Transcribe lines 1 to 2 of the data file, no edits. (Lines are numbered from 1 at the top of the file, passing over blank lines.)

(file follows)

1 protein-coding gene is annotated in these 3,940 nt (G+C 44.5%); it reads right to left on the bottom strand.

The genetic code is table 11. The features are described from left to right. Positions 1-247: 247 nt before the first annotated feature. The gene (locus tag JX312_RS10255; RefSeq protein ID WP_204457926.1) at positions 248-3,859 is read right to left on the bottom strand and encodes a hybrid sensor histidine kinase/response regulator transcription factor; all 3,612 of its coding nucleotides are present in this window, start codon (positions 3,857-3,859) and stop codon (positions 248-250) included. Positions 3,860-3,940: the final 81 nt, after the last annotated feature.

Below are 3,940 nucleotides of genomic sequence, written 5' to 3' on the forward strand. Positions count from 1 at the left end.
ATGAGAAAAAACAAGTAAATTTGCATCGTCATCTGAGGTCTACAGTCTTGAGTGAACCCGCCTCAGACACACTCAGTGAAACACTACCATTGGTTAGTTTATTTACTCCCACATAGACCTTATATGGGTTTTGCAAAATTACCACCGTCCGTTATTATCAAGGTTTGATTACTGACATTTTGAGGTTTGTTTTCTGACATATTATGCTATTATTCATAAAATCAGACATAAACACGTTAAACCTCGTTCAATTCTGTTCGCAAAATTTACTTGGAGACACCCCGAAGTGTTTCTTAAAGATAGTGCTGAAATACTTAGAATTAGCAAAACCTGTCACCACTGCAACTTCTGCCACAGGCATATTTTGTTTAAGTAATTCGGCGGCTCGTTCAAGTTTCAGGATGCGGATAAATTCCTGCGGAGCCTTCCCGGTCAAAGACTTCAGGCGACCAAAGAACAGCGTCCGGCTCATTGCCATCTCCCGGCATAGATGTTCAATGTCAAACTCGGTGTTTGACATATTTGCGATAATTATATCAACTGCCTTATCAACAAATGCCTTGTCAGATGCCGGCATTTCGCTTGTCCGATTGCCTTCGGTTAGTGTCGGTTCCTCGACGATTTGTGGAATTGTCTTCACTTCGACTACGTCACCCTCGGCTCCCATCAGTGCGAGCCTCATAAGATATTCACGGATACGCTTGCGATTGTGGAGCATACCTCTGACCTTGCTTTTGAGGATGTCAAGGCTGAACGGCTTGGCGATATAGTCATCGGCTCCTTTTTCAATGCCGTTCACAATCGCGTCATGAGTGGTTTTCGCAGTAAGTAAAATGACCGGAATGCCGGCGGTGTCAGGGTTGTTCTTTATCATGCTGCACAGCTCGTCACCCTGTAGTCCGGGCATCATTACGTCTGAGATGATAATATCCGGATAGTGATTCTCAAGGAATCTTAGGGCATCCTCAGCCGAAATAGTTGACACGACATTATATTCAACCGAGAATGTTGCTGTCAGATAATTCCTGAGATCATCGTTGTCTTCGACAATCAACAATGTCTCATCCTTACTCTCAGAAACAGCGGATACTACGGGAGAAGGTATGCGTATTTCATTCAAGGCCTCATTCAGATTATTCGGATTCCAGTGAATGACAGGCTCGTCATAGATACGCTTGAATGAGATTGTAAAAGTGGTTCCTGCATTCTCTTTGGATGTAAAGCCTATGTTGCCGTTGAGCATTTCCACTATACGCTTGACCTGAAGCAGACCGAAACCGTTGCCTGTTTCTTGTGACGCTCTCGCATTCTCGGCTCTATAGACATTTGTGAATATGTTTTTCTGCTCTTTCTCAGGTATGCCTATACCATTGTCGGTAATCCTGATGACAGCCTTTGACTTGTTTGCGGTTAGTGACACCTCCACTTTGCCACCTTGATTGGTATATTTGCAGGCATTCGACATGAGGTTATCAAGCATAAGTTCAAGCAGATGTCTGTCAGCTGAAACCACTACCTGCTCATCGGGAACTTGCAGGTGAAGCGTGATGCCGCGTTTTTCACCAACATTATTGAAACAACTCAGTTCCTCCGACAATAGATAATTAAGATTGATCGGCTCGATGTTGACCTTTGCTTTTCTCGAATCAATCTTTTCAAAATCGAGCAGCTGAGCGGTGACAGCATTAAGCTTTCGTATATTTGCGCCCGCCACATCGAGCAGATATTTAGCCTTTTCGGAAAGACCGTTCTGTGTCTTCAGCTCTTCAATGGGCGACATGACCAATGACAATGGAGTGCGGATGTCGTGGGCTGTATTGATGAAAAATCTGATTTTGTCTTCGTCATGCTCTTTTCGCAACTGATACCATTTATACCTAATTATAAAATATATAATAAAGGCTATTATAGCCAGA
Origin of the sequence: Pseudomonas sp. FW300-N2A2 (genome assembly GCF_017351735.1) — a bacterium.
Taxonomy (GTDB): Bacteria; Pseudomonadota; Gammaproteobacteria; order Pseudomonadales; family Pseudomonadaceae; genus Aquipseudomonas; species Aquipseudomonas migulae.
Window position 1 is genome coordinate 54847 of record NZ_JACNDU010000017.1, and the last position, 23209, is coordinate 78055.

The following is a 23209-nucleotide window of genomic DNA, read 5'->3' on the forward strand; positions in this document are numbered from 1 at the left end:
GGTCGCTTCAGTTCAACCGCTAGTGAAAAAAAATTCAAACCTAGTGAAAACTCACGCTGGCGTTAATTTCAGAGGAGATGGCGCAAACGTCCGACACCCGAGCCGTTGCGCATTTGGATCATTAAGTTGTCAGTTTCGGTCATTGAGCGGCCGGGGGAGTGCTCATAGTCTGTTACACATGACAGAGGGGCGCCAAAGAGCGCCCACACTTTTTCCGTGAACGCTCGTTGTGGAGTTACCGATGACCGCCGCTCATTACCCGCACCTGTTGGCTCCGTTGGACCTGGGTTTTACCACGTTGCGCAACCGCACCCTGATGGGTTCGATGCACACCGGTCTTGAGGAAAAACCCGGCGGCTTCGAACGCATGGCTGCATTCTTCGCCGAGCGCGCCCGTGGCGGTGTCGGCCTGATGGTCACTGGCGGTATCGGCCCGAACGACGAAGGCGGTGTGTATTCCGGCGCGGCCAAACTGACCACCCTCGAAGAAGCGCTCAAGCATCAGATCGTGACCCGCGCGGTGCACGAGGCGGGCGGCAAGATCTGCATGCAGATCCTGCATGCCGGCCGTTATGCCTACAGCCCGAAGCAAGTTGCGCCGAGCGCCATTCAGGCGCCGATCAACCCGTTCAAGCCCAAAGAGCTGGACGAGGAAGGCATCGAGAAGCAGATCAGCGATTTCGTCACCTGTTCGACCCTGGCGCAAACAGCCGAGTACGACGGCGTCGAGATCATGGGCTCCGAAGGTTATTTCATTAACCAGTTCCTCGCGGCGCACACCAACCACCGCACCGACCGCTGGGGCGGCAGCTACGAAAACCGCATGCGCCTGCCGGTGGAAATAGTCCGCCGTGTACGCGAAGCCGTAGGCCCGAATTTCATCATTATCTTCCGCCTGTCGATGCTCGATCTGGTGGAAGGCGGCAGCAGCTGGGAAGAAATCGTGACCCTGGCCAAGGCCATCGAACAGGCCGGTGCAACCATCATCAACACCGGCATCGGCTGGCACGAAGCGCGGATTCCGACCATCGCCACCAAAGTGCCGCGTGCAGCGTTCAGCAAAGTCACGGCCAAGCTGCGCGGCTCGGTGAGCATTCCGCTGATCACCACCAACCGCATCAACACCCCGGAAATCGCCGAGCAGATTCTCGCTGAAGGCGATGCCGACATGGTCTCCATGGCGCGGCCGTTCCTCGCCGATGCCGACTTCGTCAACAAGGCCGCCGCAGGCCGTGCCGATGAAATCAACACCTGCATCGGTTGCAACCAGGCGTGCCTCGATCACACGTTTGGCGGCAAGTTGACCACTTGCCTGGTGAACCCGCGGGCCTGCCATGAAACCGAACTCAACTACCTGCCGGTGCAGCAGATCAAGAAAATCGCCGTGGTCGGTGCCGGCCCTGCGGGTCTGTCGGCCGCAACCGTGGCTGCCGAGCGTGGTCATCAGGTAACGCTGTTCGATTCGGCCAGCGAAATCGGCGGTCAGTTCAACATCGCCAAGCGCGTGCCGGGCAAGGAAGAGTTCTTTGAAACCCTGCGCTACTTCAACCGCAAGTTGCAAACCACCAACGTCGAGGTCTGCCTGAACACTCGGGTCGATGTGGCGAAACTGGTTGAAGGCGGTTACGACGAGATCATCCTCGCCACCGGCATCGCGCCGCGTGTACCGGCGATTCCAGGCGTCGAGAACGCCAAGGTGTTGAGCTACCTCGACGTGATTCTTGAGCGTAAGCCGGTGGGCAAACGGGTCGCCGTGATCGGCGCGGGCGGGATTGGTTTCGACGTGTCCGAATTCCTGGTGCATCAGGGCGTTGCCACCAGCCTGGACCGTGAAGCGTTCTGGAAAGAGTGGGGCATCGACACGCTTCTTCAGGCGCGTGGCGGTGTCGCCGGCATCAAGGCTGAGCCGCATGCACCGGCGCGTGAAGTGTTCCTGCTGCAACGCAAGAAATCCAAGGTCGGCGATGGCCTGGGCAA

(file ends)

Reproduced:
1 protein-coding gene is annotated in these 3,940 nt (G+C 44.5%); it reads right to left on the bottom strand.

The genetic code is table 11. The features are described from left to right. Positions 1-247: 247 nt before the first annotated feature. The gene (locus tag JX312_RS10255; RefSeq protein ID WP_204457926.1) at positions 248-3,859 is read right to left on the bottom strand and encodes a hybrid sensor histidine kinase/response regulator transcription factor; all 3,612 of its coding nucleotides are present in this window, start codon (positions 3,857-3,859) and stop codon (positions 248-250) included. Positions 3,860-3,940: the final 81 nt, after the last annotated feature.